Sowden Penrose SoftBrew
Sowden Penrose SoftBrew™ teapot improves this beautifully simple functionality by introducing a discrete piece of advanced micro-engineering in the heart of the pot: a supersized etched stainless steel filter whose generous dimensions allow tea leaves the same freedom as that of filter-less pots as well as being easily removable and cleanable, eliminating the waste of tea bags and greatly simplifying the ritual of preparing perfect loose leaf tea.
The pots themselves are made in Chaozhou, the Imperial ceramic capital of China, using the highest grade local stoneware and porcelain and all our pots pass all the highest consumer safety tests.
The design intelligence of these simple forms, fruit of Sowden’s 40 years of pioneering work in the design field, combined with excellent craftsmanship and materials result in a teapot which gently commands the respect of the room.
The purpose of the SoftBrew™ filter is to give your choice of tea room to breath whilst gently extracting all the flavors. Thousands of microscopic holes and the generous capacity allow the water to flow and take up the taste without trapping or squashing the delicate leaves. The method is as simple as any tradition teapot; place the filter in the porcelain pot, put the loose leaves of tea into the filter and pour over hot water at the temperature of your choice that’s it! If you want to avoid the bitter taste of over brewing just take out the filter when you brew is as you like it.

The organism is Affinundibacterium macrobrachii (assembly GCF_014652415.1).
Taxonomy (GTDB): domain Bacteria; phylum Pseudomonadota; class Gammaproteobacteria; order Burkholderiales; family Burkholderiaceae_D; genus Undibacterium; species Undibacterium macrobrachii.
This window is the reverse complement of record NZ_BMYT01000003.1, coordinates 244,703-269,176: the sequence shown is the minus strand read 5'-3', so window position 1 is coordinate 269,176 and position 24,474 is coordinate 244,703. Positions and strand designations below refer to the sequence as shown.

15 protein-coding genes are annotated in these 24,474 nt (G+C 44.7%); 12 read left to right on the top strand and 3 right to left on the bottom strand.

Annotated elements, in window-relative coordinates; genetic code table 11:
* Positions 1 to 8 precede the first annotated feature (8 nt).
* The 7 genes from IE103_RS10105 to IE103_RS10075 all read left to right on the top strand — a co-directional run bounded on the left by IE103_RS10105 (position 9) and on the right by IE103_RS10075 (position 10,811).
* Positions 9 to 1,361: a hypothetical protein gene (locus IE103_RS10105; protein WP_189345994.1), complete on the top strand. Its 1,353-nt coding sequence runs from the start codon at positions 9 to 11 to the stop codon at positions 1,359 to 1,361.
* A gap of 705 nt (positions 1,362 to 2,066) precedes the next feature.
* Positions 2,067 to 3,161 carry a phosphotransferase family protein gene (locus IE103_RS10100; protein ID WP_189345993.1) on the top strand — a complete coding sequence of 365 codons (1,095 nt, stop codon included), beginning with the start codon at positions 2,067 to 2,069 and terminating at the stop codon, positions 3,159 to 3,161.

Sophisticated and daring simplicity is the rare type of design intelligence found in the work of George Sowden. Born and raised in Leeds in the immediate post-war years, Sowden went on to study architecture at Gloucestershire College of Art in Cheltenham in the 1960s. Determined to be a designer, and on the invitation of early mentor Ettore Sottsass, Sowden set off for Milan, Mecca of contemporary design, in the early 1970s.
His first important work was done at the renowned Olivetti where he participated in the design of early computer products, implementing many ergonomic innovations which are still today considered industry standards. This experience taught him the complexities involved in handling industrial processes and how exactly design fitted into it all. Milan has continued to be his and inspiration ever since.
In the 1980s he came to the attention of the wider world of design as a co-founder of the legendary Memphis group. Following those heady years of intense and radical experimentation Sowden continued his work with some of the world’s leading homeware and design companies including Alessi, Bodum, Pyrex, Tefal, Moulinex and Guzzini as well as winning the Compasso d’Oro in 2001.
Many of the ‘tools’ he has designed over the last two decades, such as his series of chairs for Segis, have quietly become firm icons of new design. 2011 saw the 30th anniversary of Sowden Design, the studio he set up in 1981 as well as the inauguration of Sowden, the first line to directly carry the designer’s name and the most comprehensive expression yet of his personal vision of design.